Sunday, August 19, 2012

The silos that divide us

High Capacity Storage
London, ON
June 2012

About this photo: Thematic celebrates the color grey this week, as we attempt to prove it's a lot brighter than anyone ever thought. Got something to share? Head here.
Somewhere east of the average town's centreline, where the railroad tracks go, there's a collection of architecture that time seems to have forgotten. Living in our leafy suburbs or densely packed downtowns, it's easy to forget that everything we have was built on an industrial past, but a short ride beyond our usual haunts will easily remind us that cities don't just materialize out of the countryside. They're built. And the stuff that builds them isn't always as pristine as the PR folks would like us to believe.

PR folks, notwithstanding, I've always loved the feel of buildings, streets and neighborhoods that thrived long before any of us got here, that seem to wear their age with more than a little bit of defiance, that seem somewhat ghostlike and out of place in a modern world that doesn't quite know what to do with them. In many cases, they continue to function - in this case, storing bulk goods for loading and unloading the adjacent rail yard - but no one in our own circles seems to know anyone who works here. In effect, they've been disconnected from the souls of the very cities they helped create.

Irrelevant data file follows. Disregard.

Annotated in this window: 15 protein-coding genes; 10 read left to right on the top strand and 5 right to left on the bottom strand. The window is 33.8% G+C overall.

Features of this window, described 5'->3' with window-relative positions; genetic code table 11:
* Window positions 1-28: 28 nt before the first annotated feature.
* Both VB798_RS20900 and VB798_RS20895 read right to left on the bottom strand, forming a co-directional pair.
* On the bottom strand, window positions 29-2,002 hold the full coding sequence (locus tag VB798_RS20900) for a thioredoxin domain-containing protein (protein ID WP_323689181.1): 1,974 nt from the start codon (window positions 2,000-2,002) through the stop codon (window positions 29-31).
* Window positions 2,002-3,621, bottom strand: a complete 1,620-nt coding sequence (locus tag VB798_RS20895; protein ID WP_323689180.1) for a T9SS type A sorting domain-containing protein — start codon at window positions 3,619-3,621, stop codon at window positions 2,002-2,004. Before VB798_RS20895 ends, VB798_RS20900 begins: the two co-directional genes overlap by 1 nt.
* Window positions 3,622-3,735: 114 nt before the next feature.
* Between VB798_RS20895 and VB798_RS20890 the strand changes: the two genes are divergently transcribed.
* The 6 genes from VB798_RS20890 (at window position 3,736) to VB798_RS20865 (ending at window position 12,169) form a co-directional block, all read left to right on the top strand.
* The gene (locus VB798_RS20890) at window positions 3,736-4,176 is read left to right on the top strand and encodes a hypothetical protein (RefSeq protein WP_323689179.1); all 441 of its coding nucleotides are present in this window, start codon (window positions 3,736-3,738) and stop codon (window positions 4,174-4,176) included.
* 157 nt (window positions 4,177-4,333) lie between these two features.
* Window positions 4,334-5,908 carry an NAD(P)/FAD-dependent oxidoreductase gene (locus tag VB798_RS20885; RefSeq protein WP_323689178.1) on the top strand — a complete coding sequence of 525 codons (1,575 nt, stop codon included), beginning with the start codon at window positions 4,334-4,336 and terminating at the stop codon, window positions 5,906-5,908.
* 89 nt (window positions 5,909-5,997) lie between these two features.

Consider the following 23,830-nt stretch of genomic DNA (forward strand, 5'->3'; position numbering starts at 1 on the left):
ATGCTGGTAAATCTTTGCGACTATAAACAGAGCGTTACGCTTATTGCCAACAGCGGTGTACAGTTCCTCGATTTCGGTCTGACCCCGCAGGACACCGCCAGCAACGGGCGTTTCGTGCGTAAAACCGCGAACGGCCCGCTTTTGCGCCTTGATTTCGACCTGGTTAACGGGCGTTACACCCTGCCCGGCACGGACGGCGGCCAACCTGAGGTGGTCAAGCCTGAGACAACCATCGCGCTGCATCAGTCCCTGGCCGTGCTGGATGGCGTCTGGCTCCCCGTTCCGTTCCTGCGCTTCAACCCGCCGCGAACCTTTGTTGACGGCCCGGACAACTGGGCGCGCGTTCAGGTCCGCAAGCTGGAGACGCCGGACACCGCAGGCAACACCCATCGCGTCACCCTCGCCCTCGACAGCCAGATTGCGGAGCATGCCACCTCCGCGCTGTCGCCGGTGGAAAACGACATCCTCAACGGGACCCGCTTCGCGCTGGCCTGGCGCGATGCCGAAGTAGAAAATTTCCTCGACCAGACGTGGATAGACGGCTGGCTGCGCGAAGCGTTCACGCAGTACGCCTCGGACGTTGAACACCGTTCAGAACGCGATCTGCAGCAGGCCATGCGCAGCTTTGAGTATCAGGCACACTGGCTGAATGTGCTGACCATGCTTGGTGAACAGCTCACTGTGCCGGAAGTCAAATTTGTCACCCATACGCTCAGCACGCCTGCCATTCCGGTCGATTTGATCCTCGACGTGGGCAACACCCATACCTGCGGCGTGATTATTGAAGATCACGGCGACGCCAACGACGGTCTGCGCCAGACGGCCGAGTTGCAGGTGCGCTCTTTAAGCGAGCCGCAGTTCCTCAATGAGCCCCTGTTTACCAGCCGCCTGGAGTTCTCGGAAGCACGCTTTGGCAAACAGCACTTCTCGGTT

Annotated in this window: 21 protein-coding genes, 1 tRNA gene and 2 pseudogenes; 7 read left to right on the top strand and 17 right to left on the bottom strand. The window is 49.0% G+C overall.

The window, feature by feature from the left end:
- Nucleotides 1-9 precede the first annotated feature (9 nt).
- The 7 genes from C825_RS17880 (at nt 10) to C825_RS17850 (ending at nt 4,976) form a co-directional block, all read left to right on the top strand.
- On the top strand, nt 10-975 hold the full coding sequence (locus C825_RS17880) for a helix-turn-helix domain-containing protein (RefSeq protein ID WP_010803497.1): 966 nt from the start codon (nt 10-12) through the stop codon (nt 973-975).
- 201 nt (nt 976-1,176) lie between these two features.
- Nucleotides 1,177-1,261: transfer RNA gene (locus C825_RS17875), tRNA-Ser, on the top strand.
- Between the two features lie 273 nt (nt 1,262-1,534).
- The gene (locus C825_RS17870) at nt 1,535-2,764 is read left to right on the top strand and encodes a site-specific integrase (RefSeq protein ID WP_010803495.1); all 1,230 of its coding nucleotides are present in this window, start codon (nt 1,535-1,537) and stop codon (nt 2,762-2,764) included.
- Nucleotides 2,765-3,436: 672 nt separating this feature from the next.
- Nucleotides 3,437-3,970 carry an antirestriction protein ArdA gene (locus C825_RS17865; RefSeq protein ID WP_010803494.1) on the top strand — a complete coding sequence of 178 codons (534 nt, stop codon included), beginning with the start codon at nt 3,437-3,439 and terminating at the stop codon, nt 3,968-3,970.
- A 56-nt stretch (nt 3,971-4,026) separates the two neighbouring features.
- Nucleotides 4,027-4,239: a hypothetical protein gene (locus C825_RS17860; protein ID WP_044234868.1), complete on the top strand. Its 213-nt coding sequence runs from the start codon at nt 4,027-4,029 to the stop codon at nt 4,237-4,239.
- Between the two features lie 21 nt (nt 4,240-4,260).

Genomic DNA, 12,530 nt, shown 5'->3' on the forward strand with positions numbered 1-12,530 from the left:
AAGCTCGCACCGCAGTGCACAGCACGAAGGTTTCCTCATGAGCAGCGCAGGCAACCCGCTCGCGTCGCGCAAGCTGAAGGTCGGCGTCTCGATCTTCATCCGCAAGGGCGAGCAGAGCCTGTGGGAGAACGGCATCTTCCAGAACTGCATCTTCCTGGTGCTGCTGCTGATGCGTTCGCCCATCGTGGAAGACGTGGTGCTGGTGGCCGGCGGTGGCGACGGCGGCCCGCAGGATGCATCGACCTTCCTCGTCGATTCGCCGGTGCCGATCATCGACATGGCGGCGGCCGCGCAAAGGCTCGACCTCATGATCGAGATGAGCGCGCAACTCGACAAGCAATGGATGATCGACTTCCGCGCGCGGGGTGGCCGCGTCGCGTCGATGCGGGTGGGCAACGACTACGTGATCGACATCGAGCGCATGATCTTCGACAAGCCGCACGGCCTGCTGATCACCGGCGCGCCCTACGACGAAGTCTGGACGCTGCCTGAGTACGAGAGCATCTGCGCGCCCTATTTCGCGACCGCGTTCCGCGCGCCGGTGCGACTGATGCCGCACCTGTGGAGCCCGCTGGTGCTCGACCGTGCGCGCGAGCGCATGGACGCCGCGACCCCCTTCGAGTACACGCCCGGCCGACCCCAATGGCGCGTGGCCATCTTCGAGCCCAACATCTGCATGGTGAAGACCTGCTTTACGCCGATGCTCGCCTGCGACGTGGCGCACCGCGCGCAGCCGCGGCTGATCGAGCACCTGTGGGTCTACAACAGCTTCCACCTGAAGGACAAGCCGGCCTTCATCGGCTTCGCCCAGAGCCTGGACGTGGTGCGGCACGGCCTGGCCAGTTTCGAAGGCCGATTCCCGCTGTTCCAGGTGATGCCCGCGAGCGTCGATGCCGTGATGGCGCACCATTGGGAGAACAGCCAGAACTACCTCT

That doesn't make them any less worthy of exploring with a lens. In fact, I need to get back here more often to dig a little deeper. You never know when all of this could simply disappear.

Your turn: Places that time forgot. Please discuss.

1 comment:

Mike Wood said...

Things that time forgot are my favourite things to shoot. Because, eventually the relevance of them is lost on the government, and they get knocked down.